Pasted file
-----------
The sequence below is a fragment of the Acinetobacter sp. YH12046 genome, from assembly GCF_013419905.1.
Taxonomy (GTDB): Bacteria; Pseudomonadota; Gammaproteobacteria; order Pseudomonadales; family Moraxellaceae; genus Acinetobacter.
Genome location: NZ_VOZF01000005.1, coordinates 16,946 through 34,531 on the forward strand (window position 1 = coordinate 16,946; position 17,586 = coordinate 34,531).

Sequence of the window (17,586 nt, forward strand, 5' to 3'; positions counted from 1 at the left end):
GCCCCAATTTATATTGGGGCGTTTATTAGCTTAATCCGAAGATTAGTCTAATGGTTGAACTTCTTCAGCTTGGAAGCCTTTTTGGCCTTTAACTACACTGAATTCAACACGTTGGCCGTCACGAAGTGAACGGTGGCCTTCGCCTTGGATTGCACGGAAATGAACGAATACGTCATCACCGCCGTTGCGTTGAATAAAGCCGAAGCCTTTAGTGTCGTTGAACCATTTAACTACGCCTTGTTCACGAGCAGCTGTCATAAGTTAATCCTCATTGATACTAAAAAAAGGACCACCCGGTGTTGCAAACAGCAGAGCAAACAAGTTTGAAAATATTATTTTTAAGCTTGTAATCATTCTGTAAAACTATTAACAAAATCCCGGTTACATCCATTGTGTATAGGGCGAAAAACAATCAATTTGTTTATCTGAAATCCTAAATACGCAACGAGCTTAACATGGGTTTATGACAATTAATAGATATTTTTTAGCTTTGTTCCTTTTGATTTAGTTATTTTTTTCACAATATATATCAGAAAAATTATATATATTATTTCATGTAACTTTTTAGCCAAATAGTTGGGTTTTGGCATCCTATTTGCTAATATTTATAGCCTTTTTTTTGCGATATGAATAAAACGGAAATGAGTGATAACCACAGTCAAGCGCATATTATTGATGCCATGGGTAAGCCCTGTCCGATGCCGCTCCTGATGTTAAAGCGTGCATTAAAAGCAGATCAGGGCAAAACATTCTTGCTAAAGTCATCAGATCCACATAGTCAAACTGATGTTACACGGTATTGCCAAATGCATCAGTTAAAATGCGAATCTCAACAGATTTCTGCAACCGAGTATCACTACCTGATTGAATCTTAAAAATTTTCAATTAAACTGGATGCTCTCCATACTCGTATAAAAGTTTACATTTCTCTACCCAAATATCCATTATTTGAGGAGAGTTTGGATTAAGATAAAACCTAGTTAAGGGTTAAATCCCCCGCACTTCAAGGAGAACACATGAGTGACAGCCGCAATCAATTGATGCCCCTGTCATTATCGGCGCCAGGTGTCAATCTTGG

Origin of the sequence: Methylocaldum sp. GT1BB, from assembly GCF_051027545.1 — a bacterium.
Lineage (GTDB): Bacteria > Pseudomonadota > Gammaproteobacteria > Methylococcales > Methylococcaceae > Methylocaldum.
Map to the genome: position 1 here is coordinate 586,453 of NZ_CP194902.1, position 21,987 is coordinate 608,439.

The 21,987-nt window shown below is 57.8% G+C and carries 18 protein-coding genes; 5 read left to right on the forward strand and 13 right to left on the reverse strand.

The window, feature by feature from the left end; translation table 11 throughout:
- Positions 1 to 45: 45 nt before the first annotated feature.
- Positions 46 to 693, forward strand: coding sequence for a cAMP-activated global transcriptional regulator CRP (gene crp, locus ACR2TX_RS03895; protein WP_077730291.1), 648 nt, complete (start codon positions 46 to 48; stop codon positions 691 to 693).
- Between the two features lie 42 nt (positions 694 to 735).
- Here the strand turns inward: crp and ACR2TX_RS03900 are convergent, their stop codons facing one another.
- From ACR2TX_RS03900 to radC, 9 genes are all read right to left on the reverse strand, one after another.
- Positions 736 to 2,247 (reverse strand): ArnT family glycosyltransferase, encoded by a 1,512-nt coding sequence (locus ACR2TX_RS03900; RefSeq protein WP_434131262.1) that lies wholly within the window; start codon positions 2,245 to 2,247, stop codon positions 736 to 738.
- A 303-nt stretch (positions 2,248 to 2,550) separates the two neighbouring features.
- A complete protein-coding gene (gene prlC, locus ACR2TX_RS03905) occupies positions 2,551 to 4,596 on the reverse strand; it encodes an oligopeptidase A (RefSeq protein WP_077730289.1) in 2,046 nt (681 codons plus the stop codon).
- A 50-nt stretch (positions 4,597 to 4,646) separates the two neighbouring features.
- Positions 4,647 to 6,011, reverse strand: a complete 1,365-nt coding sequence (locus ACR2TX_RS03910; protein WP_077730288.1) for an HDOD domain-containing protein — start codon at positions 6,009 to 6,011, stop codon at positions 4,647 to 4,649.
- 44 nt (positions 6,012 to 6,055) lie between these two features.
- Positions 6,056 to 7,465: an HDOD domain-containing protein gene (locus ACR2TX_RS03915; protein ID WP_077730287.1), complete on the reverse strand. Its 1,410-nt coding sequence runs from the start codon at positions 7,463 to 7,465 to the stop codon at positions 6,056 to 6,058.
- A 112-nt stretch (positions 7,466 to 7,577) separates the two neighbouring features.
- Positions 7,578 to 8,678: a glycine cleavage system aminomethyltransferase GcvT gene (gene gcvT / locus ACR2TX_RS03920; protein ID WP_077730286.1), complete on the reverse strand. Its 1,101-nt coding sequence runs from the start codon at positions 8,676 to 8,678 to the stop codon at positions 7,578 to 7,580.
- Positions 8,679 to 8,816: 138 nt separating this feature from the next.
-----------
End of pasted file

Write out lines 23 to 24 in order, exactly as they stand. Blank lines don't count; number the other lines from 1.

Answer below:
- A 112-nt stretch (positions 7,466 to 7,577) separates the two neighbouring features.
- Positions 7,578 to 8,678: a glycine cleavage system aminomethyltransferase GcvT gene (gene gcvT / locus ACR2TX_RS03920; protein ID WP_077730286.1), complete on the reverse strand. Its 1,101-nt coding sequence runs from the start codon at positions 8,676 to 8,678 to the stop codon at positions 7,578 to 7,580.